Douglas Crockford
Douglas Crockford
Douglas Crockford, February 2013.jpg
Douglas Crockford (2013)
Born 1955 (age 61-62)
Minnesota
Alma mater San Francisco State University
Occupation Senior JavaScript Architect
Employer PayPal[1]
Known for JavaScript Object Notation
Website crockford.com

Douglas Crockford is an American computer programmer and entrepreneur who is best known for his ongoing involvement in the development of the JavaScript language, for having popularized the data format JSON (JavaScript Object Notation), and for developing various JavaScript related tools such as JSLint and JSMin.[2] He is currently a senior JavaScript architect at PayPal, and is also a writer and speaker on JavaScript, JSON, and related web technologies.

Education

Crockford earned a degree in Radio and Television from San Francisco State University[3] in 1975. He took classes in FORTRAN and worked with a university lab's computer.[4]

Career

Crockford purchased an Atari 8-bit computer in 1980 and wrote the game Galahad and the Holy Grail for the Atari Program Exchange (APX), which resulted in Chris Crawford hiring him at Atari, Inc. While at Atari, Crockford wrote another game, Burgers!, for APX[5] and a number of experimental audio/visual demos that were freely distributed.[6][7]

After Warner Communications sold the company he joined National Semiconductor. In 1984 Crockford joined Lucasfilm,[4] and later Paramount Pictures. He became known on video game oriented listservs in the early 1990s after he posted his memoir "The Expurgation of Maniac Mansion" to a videogaming bulletin board. The memoir documented his efforts to censor the computer game Maniac Mansion to Nintendo's satisfaction so that they could release it as a cartridge, and Crockford's mounting frustrations as Nintendo's demands became more obscure and confusing.[8]

Together with Randy Farmer and Chip Morningstar, Crockford founded Electric Communities and was its CEO from 1994 to 1995. He was involved[how?] in the development of the programming language E.

Crockford was the founder of State Software (also known as Veil Networks) and its CTO from 2001 to 2002.

During his time at State Software, Crockford popularized the JSON data format, based upon existing JavaScript language constructs, as a lightweight alternative to XML. He obtained the domain name json.org in 2002, and put up his description of the format there.[9] In July 2006, he specified the format officially, as RFC 4627.[10]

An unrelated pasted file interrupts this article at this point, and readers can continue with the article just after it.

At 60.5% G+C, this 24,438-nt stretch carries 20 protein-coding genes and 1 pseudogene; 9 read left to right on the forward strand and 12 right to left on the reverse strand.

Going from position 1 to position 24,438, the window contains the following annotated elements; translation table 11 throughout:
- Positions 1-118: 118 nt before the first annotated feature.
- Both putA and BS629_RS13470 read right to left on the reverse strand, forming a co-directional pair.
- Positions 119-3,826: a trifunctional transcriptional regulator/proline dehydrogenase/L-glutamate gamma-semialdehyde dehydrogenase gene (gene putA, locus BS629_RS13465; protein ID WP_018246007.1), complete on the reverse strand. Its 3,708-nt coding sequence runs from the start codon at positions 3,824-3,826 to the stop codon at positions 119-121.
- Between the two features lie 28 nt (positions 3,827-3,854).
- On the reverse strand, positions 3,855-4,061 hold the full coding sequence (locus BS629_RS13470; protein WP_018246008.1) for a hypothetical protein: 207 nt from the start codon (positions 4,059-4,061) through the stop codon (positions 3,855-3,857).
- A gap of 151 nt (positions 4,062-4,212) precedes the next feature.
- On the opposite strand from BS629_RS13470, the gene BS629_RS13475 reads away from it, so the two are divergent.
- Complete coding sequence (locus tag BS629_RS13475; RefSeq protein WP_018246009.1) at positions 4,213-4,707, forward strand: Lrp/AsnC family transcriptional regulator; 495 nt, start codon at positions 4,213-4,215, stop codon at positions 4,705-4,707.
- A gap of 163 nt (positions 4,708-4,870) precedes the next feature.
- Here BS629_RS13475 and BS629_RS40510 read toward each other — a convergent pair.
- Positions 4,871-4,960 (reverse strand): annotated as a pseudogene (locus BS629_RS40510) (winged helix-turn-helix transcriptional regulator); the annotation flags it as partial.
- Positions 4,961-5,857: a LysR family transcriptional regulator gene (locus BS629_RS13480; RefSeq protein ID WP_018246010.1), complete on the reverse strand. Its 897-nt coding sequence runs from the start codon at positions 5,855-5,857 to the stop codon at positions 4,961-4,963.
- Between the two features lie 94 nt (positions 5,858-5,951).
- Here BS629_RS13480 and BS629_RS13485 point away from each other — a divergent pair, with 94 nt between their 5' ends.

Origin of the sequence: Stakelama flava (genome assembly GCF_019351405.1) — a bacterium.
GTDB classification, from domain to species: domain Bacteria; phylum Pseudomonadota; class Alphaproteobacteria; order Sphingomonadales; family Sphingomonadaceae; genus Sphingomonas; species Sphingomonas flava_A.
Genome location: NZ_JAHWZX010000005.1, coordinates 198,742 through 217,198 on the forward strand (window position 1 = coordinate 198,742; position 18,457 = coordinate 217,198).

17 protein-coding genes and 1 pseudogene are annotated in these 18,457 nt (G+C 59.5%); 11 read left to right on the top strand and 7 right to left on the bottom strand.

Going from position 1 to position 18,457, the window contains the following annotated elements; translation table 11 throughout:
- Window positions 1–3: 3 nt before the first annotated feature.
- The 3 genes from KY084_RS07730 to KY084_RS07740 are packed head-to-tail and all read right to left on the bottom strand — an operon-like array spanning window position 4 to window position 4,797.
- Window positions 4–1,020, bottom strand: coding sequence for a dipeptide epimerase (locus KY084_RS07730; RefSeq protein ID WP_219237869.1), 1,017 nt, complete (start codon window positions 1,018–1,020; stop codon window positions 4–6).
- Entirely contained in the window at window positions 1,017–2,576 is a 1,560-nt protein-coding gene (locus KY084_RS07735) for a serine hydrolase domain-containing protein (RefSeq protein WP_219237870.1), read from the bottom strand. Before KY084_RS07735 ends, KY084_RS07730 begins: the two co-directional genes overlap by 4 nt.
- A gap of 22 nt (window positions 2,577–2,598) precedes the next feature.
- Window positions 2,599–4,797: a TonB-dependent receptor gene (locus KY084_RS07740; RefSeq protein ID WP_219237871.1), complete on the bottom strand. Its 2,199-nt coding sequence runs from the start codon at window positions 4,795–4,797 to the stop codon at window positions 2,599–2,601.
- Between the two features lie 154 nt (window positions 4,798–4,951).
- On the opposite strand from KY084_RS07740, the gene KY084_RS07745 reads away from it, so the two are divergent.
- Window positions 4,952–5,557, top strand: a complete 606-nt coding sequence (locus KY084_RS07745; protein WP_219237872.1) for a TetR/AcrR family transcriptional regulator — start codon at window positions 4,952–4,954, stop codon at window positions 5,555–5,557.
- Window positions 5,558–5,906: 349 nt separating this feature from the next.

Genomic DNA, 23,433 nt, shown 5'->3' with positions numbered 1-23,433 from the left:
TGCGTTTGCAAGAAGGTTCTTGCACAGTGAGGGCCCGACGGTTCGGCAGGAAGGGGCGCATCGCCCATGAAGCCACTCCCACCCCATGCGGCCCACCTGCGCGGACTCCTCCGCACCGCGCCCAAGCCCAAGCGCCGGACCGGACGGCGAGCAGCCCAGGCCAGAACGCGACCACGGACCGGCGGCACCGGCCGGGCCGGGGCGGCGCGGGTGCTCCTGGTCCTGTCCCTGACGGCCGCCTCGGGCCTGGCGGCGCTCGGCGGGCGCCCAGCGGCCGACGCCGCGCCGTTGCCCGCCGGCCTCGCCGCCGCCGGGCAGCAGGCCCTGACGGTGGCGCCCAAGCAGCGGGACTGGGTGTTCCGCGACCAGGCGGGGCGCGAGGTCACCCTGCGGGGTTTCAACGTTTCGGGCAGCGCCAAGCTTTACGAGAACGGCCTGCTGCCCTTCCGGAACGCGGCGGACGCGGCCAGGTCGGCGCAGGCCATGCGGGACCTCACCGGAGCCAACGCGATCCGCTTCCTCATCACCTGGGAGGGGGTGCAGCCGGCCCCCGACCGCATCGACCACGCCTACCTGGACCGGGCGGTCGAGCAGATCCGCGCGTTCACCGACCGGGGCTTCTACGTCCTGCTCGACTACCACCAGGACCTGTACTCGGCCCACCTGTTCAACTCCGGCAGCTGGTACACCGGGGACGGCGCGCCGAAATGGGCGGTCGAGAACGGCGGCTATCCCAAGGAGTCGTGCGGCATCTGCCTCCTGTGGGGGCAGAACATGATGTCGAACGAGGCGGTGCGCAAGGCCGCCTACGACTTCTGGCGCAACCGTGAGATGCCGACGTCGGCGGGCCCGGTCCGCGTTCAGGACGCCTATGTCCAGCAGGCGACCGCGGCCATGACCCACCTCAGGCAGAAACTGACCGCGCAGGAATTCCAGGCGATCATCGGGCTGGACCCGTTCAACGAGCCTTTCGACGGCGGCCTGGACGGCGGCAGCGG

"Good, not Evil"

In 2002, in reference to President George Bush's war on "evildoers", Crockford started releasing his JSMin software under a custom license, which he created by adding the requirement "The Software shall be used for Good, not Evil" to the open source MIT License. This clause was carried over to JSMin-PHP, a variation of JSMin by Ryan Grove. This software was hosted on Google Code until December 2009 when, due to the additional clause, Google determined that the license was not compliant with the definition of free and open source software, which does not permit any restriction on how software may be used.[11][12] JSMin-PHP was forced to migrate to a new hosting provider.[13][14]

Crockford's license is intended to mock potential users of his software[15] and has caused problems for some open source projects who mistook the license for an open source variant of the MIT license. Affected open source developers have asked Crockford to change the license,[16][17][18] but he has generally refused to do so.[19] He has, however, granted "IBM, its customers, partners, and minions" permission "to use JSLint for evil", a solution which appeared to satisfy IBM's lawyers.[20]

Bibliography

References

  1. ^ Bill Scott (May 12, 2012). "Welcome Crock!". Looks Good Works Well blog. 
  2. ^ "JSMIN, The JavaScript Minifier". Crockford.com. December 4, 2003. Retrieved 2013. 
  3. ^ Douglas Crockford speaker biography Archived February 6, 2007, at the Wayback Machine. , New Paradigms for Using Computers conference, IBM Almaden Research Center, August 22, 1996
  4. ^ a b Boosman, Frank (March 1987). "Designer Profile: Doug Crockford". Computer Gaming World (interview). p. 40. 
  5. ^ "Atari Program Exchange: Burgers!". atariarchives.org. 
  6. ^ "Hollywood Medieval demo for Atari 8-bit". YouTube. 
  7. ^ "Ballsong Nr 1 demo for Atari 8-bit". YouTube. 
  8. ^ The Expurgation of Maniac Mansion: A Memoir by Douglas Crockford
  9. ^ JSON: The Fat-Free Alternative to XML, Douglas Crockford, December 6, 2006
  10. ^ RFC 4627: The application/json Media Type for JavaScript Object Notation (JSON)
  11. ^ "The Open Source Definition | Open Source Initiative". Opensource.org. February 22, 1999. Retrieved 2013. 
  12. ^ "OSI FAQ entry on 'evil'". Opensource.org. 
  13. ^ Shankland, Stephen (December 28, 2009). "'Don't-be-evil' Google spurns no-evil software | Deep Tech - CNET News". News.cnet.com. Retrieved 2013. 
  14. ^ wonko.com (December 8, 2009). "JSMin isn't welcome on Google Code". wonko.com. Retrieved 2013. 
  15. ^ Douglas Crockford: The JSON Saga. YouTube (August 28, 2011). Retrieved on 2013-08-23.
  16. ^ directhex (November 9, 2012). "Archive » Evil, or why Douglas Crockford is harmful to Free Software". Apebox.Org. Retrieved 2013. 
  17. ^ "JSON.org License Literally Says it "shall be used for Good, not Evil" | Hacker News". News.ycombinator.com. January 30, 2012. Retrieved 2013. 
  18. ^ "Bug #63520 JSON extension includes a problematic license statement". bugs.php.net. January 30, 2014. Retrieved 2014. 
  19. ^ "His javascript minifier 'jsmin' was causing projects to get removed from Google ... | Hacker News". News.ycombinator.com. Retrieved 2013. 
  20. ^ "IBM and its minions.." February 13, 2011. Retrieved 2014. 

External links


  This article uses material from the Wikipedia page available here. It is released under the Creative Commons Attribution-Share-Alike License 3.0.


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